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U.S. Agents Seize 440 Pounds of Possible Fentanyl Ingredient In AZ

U.S. agents in southern Arizona seized up to 440 pounds of what they suspect is a precursor chemical often used to manufacture the dangerous drug fentanyl, a sign that producers may be moving to manufacture the deadly synthetic opioid on American soil, reports Associated Press. The powdered chemical was being transported by agents Thursday morning from a residence and warehouse in Tucson, where it had been sent in recent months in a series of suspicious packages from China that did not identify their contents, said Leo Lamas of Homeland Security Investigations. When federal agents arrived, there were no immediate reports of arrests. Lamas said the agency launched the investigation several months ago after learning suspicious packages containing the chemical were being shipped to the two locations from China. If it emerges that the chemicals were destined for fentanyl production, Thursday’s seizure could mark a new model for how it is manufactured, making it more readily available to U.S. consumers.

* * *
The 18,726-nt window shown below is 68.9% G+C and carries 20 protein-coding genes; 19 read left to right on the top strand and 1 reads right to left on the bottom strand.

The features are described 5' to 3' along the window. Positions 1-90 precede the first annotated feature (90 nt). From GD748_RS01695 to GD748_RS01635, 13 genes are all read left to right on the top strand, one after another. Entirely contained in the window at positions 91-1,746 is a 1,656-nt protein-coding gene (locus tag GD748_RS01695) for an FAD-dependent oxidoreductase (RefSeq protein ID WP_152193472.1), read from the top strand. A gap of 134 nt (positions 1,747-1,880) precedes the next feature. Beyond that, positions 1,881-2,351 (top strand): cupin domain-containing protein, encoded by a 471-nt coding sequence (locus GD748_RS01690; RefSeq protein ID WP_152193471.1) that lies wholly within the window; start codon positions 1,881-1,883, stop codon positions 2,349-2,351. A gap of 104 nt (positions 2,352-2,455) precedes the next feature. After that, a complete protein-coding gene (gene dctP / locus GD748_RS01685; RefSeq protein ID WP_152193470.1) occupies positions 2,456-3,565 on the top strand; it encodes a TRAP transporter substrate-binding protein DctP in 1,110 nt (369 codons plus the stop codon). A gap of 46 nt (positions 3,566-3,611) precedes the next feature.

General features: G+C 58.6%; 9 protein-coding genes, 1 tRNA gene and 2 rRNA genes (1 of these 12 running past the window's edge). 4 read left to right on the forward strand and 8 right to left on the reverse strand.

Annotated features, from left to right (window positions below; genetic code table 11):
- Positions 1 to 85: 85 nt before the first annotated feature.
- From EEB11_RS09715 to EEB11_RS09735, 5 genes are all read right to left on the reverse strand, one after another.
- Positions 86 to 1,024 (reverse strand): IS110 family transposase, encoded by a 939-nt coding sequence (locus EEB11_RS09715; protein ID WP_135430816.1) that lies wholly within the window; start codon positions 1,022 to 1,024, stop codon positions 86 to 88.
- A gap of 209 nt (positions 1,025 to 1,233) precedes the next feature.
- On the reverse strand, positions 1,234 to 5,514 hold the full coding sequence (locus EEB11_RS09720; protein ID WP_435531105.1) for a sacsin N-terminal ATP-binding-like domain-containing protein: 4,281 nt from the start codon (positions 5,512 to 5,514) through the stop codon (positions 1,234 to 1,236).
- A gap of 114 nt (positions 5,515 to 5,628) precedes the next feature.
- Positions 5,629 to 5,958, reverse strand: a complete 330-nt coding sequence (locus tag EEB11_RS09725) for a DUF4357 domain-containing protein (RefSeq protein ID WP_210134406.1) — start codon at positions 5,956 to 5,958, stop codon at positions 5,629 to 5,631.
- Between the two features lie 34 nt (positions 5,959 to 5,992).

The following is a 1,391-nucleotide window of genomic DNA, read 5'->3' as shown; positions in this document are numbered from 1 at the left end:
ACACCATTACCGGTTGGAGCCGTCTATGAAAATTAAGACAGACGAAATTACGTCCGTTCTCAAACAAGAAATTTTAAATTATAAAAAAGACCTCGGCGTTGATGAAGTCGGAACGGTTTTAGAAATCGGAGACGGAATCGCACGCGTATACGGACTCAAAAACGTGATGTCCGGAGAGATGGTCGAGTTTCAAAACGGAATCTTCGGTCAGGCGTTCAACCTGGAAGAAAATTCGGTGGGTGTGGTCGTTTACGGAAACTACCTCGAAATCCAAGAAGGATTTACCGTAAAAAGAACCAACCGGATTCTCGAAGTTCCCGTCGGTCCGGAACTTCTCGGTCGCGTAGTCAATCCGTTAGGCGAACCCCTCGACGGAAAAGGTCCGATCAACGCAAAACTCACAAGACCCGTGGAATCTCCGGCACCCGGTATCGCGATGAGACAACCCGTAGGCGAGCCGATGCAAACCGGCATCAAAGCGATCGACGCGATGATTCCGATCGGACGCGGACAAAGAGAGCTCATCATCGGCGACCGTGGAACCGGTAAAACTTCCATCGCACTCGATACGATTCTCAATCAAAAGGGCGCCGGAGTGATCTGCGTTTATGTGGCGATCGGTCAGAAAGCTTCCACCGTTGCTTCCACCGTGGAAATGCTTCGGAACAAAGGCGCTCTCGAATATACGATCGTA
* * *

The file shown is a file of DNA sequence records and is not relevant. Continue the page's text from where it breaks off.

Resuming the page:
Fentanyl was developed as a legal drug to treat intense pain from ailments including cancer. Mexican drug cartels have produced most of the illegal fentanyl seen in the U.S., smuggling it inside vehicles or strapped to pedestrians crossing at ports of entry along the international border. The drug is sold in various forms, including blue pills designed to look like oxycodone, known locally in southern Arizona as “Mexican oxy.” In its powder form, fentanyl is often mixed with other drugs like heroin or methamphetamine. Investigators in recent months have seen incipient signs that producers may be trying to make fentanyl inside the U.S., said Lamas. Over the last year, "we have started to uncover pill presses domestically in the United States,” he said. Cheap to produce and buy, fentanyl has exploded in popularity. Even a tiny dose can be fatal because it’s 50 times more potent than heroin, and producers don’t tend to worry about quality control when pressing the powder into pills or lacing it with other drugs. Addiction to fentanyl has spread through homeless populations in Los Angeles and other large western cities, where it is sold in small doses at low cost.


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